En EspaÑol

Q. Who is Mr. Smarty Plants?

A: There are those who suspect Wildflower Center volunteers are the culpable and capable culprits. Yet, others think staff members play some, albeit small, role. You can torture us with your plant questions, but we will never reveal the Green Guru's secret identity.

Help us grow by giving to the Plant Database Fund or by becoming a member

Did you know you can access the Native Plant Information Network with your web-enabled smartphone?

Share

Ask Mr. Smarty Plants

Ask Mr. Smarty Plants is a free service provided by the staff and volunteers at the Lady Bird Johnson Wildflower Center.

Search Smarty Plants
    
 
See a list of all Smarty Plants questions
Can't find the answer in our existing FAQs, submit a question to Mr. Smarty Plants.
Need help with plant identification, visit the plant identification page.
 
rate this answer
Not Yet Rated

Wednesday - February 09, 2005

From: Dallas, TX
Region: Southwest
Topic: Ferns, Grasses or Grass-like, Herbs/Forbs, Shrubs
Title: Texas native plants for cemetery site
Answered by: Nan Hampton and Joe Marcus

QUESTION:

I am trying to landscape my mothers gravesite located in far East Texas (just outside of Nacogdoches) and I am looking for some evergreen bushes or any other decorative plants for that area. I am thinking now of lining the whole site with some sort of monkey grass and possibly some Texas Sage. I am looking for something around the headstone as well as some possible groundcover. Can you give me any guidance for such a task? Thanks.

ANSWER:

Most cemeteries have some landscaping guidelines so the first thing you need to learn is whether there are guidelines, or restrictions, about what you can plant there. The Texas sage (Leucophyllum frutescens) sounds like a good candidate for your site. You might want to consider one of the more compact, dwarf varieties, such as 'Silverado'(tm). Another possibility for a native evergreen shrub is the wax myrtle (Morella cerifera). There are also dwarf wax myrtle varieties. Instead of monkey grass, you might consider gulf muhly (Muhlenbergia capillaris), a native bunch grass. In the fall it turns a beautiful feathery pink and tolerates being cut back occasionally. Another attractive clump grass, inland sea oats (Chasmanthium latifolium), might also be a possibility. Another evergreen to consider is the native cinnamon fern (Osmunda cinnamomea). A couple of Texas natives come to mind for groundcovers. One is Texas frogfruit (Phyla nodiflora) and another is straggler daisy, or horseherb (Calyptocarpus vialis).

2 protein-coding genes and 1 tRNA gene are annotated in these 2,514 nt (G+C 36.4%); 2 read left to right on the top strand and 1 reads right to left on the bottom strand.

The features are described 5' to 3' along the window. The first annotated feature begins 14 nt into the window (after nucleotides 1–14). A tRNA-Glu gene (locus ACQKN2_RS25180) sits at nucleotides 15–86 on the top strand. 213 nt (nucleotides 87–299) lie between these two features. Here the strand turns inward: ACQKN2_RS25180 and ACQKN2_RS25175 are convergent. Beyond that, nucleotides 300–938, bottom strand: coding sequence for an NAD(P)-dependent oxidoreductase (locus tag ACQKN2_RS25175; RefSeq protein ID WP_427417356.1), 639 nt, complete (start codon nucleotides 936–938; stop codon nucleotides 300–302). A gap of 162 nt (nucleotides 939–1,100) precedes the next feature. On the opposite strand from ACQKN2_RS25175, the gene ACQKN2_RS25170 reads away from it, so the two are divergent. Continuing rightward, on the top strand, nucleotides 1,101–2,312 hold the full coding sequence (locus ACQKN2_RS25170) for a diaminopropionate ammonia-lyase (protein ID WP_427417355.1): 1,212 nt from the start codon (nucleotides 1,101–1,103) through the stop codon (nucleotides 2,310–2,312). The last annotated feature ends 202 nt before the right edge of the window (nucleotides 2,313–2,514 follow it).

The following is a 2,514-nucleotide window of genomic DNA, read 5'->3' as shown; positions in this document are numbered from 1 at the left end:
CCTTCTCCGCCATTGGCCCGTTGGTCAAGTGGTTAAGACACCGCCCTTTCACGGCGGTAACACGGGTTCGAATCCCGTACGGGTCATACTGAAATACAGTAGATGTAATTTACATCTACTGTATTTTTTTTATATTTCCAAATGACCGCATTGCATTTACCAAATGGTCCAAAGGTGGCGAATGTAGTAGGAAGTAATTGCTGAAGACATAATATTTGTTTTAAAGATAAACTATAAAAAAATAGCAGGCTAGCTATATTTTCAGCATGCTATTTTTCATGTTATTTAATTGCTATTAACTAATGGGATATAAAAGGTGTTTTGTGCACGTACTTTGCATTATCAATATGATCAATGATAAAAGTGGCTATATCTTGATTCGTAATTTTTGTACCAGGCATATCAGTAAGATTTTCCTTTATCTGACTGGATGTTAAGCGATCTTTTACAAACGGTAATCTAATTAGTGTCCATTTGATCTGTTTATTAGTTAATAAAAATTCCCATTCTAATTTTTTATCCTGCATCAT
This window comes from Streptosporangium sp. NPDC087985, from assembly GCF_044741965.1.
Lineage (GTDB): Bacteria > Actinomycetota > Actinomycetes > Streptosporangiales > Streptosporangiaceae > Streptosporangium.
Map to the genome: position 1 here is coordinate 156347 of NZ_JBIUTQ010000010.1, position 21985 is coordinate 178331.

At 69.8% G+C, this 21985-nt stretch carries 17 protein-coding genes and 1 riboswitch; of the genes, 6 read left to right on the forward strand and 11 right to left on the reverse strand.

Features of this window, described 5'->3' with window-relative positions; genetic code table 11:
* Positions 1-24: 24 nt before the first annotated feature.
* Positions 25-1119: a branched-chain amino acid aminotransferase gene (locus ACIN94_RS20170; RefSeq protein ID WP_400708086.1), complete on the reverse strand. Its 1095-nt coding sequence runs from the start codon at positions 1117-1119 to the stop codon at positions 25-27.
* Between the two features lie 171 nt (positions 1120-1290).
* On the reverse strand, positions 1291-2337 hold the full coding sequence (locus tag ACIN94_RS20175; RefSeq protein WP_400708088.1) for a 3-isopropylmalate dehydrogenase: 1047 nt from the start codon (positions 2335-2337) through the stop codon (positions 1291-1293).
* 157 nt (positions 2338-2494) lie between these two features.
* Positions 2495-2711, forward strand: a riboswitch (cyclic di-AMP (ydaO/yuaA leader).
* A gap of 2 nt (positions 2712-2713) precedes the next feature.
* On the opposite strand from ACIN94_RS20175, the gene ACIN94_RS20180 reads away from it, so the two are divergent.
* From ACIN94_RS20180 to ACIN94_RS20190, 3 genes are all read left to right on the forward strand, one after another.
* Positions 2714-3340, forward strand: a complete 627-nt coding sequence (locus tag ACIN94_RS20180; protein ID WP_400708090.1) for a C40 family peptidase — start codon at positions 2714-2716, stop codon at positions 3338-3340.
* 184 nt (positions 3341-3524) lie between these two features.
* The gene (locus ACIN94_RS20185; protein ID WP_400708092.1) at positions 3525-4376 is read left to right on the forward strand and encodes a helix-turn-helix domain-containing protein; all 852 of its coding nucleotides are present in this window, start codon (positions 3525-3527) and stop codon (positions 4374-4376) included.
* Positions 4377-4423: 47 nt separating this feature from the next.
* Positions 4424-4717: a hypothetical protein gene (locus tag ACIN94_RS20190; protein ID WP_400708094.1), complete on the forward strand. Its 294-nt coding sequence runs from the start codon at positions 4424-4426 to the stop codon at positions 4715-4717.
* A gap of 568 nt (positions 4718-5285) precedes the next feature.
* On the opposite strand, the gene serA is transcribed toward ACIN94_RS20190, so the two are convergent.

You can read about the symbolism of some common cemetery plants. Although many of these are not native to Texas, you might be able to find an equivalent native for your purpose.

 

More Grasses or Grass-like Questions

Alternative to Habiturf™ for San Franciso area
October 05, 2014 - Will Habiturf thrive in San Francisco? My current sod lawn is dying because the soil has become extremely hard. I'll replace the top couple of inches but underneath is a mix of sand and clay.
view the full question and answer

Plants for Liberty Hill TX in full sun
April 15, 2008 - We recently bought an acre of land in Liberty Hill, TX. We have a large planting area in the front that is devoid of any plant life. I would like to turn this into a semi shaded area with some annua...
view the full question and answer

Tolerance to foot traffic for native turf grass
December 16, 2010 - I have read your articles on your mix of three native seeds for turf grass and on other native grasses but am left with a couple of lingering questions. We have about a 600 sq. ft area we want to plan...
view the full question and answer

Plants to prevent creekside erosion in Nacogdoches County, Texas
December 09, 2014 - I am looking for some advice on plants native to Texas that can help prevent erosion. I own a wooded lot with a creek and would like to consolidate the sides of the creek against potential erosion. I...
view the full question and answer

Buffalo grass and other native grass for lawn in Central Texas
March 17, 2008 - Hi, I live in Cedar Park, TX - recently moved to into a newly built house. I wanted to put some native grass (like buffalo) in the back yard. - My back yard has slope (away from house) and front...
view the full question and answer

Smarty Plants's Facebook profile Support the Wildflower Center by Donating Online or Becoming a Member today.

Mr. Smarty Plants wants you to be his Facebook friend. Click the Facebook icon to add yourself to Mr. Smarty Plants list of friends.
E-NEWSLETTER | BECOME A MEMBER | DONATE NOW | MEDIA | SITEMAP | STAFF
© 2015 Lady Bird Johnson Wildflower Center